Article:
I used to see a really lovely dealer named Marc Lambert.  I think A Man Called Warwick generously introduced me to him.  I would make the trip to his apartment in the east island, and he would offer me cake and play rare prog on his audiophile set-up.  Woe to those who didn’t use finicky belt drive turntable just right! Marc sold me lots of terrific records at fair prices really expanded my knowledge.

The ethically fraught business of “direct digging” also made for some memorable experiences.  I met Henri Pierre Noel, Ted Moses, and Lee Gagnon with that approach.  Turns out that the market for Ted Moses recordings wasn’t as robust as I had anticipated.  I think I lost money on that deal.  Want to buy some sealed Sidereal Times?

I think I got a couple of Ted’s joints lying around actually, so I’m hoping I kept them for a good reason. Besides the astronomical prices, any major pet peeves about digging today? 

In my opinion, to the extent that digging still exists, it’s in circumstances where people don’t have access to or understand the Internet, or where there’s a lot of volume and whoever prices the records can’t google them all.

Otherwise, the Internet, and smartphones in particular, has basically ended digging as it was even ten years ago.  Digging was about having more knowledge than whoever was selling you the record.  When you can access google on your phone, there’s rarely any knowledge advantage.  If we’re candid, how many truly exceptional records aren’t available on youtube or wherever? Sure, some rare stuff remains mostly unknown, but this is now a tiny minority of the vinyl we covet.

Damn. That was a real but depressing answer. Let’s attempt to end this interview on a more positive note. Give us 3 records from your collection you’d never sell and why.

1. Quintonal EP

This is a ridiculously good Montreal record that’s one of the very best jazz-funk recordings ever.  I stand by that.  It’s also one of those records that really was pressed in tiny quantities and handed out at shows.  Marc Lambert offered it to me one afternoon.  He said “I thought Symon [Warwick] might want this, but he turned it down” and I got all excited, because even then Symon had moved on to deeper stuff but i was still very much enthused by jazzfunk. It was the most expensive record I’d bought at the time, maybe 2003, at $100.  Later, I played it for Symon and I think he felt bad passing o on it.  Being Symon, he later found two copies in a shoebox while digging in Montreal. I don’t remember the actual size of the pressing, but it was definitely no more than 500, so this was basically a miracle bestowed on Symon by the fickle record gods.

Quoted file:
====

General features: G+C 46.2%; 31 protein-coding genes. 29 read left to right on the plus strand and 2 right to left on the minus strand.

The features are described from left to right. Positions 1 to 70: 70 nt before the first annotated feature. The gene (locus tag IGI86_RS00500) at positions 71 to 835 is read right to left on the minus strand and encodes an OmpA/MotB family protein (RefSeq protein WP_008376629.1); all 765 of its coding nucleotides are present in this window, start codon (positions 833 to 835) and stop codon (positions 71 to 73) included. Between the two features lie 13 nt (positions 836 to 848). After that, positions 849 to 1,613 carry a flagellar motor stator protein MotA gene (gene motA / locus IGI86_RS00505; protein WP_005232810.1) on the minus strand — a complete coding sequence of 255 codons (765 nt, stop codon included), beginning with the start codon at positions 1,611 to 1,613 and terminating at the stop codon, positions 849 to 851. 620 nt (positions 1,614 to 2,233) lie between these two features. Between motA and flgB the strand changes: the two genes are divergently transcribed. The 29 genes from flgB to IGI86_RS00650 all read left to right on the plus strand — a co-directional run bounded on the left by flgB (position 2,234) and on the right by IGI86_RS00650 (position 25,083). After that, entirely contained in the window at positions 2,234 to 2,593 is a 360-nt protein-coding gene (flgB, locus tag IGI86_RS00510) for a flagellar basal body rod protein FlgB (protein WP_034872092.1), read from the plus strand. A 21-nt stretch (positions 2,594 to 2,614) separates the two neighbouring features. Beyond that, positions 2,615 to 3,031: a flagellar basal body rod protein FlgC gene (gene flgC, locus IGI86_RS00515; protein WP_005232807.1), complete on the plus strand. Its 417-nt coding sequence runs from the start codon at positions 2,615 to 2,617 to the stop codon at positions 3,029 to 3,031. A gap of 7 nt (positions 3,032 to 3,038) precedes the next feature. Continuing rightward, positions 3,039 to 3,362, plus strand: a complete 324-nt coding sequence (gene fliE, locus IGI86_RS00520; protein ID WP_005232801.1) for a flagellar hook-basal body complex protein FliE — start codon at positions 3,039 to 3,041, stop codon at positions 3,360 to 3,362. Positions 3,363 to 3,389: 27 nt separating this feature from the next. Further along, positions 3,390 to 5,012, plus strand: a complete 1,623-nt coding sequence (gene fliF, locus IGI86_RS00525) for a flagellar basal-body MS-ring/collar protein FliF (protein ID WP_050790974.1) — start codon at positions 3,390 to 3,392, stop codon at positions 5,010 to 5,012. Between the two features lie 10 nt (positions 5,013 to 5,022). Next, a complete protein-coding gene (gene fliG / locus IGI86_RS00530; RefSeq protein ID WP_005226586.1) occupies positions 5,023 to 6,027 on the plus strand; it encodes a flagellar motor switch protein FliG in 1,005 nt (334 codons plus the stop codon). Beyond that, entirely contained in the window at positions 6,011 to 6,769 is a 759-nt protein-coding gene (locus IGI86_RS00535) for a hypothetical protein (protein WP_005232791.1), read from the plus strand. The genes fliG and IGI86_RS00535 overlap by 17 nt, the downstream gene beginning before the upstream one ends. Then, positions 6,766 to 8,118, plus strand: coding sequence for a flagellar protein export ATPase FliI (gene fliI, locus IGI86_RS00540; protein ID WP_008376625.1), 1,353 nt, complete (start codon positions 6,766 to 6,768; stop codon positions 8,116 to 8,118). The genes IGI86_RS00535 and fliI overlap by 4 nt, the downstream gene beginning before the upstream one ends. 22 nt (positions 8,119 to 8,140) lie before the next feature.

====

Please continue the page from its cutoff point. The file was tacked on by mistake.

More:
2. The Nick Ayoub Quintet on CBC records.

This is a perfect jazz album, one of my very favourites.  I will always keep a copy of this.

3. The first Azymuth LP.

Sure, it’s one of the great Brazilian records, but for me it’s not even about the music.  This was my first great Internet dig. Some fellow in Rio had a geocities site selling mid-level Brazilian grails and after some correspondence it seemed legit.  I bought maybe $300 worth of records, including this one, which I think cost $25.  Months pass without the records arriving.  The dealer stopped responding to my emails.  I called the Canadian embassy in Rio, implied that I was involved in a significant trade deal, and asked if they could assist by providing me with the dealer’s telephone number, which they did (the Rio phone book was not then online).  The number I got was actually for the fellow’s mother, who spoke decent enough English.  She connected me with her son, I blustered a bit, he seemed a little taken aback, and the records arrived a month or so later.


1. Nick Ayoub Quintet – Ya Habibi
2. Overton Berry Trio – Guacamole
3. Basa Basa Soundz – Yes we can
4. Unlisted
5.  Los Canayes – Chikichaka
6. Som Tres – Horizonte
7. Ana Mazzotti – Roda Mundo
8. Celia – Detalhes
9. Spiced with Brazil – Casa Forte
10. Zaras – Forever
11. The Bendeth Band – I was there
12. Baba Yaga – Too cool to be true
13. The Daughters of Eve – The Sons of Adam
14. Andrew Wartts and the Gospel Storytellers – Rich man, poor man
15. Camel – Lady Fantasy
16. Chris Squire – Lucky Seven
17. The Nick Ayoub Quintet – Peridot
18. Pete Scofield – Introducing – My Man
19. Roger Rodier – Am I supposed to let it by again
20. The Rainy Daze – Snow and Ice and Burning Sand

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One response to “CRATERY 83: Dan Zacks”

  1. corpusse Avatar

    Tom and Roger were my inspiration to buy records and books at a young age. I miss them and wish them well. Unforgettable.———CORPUSSE.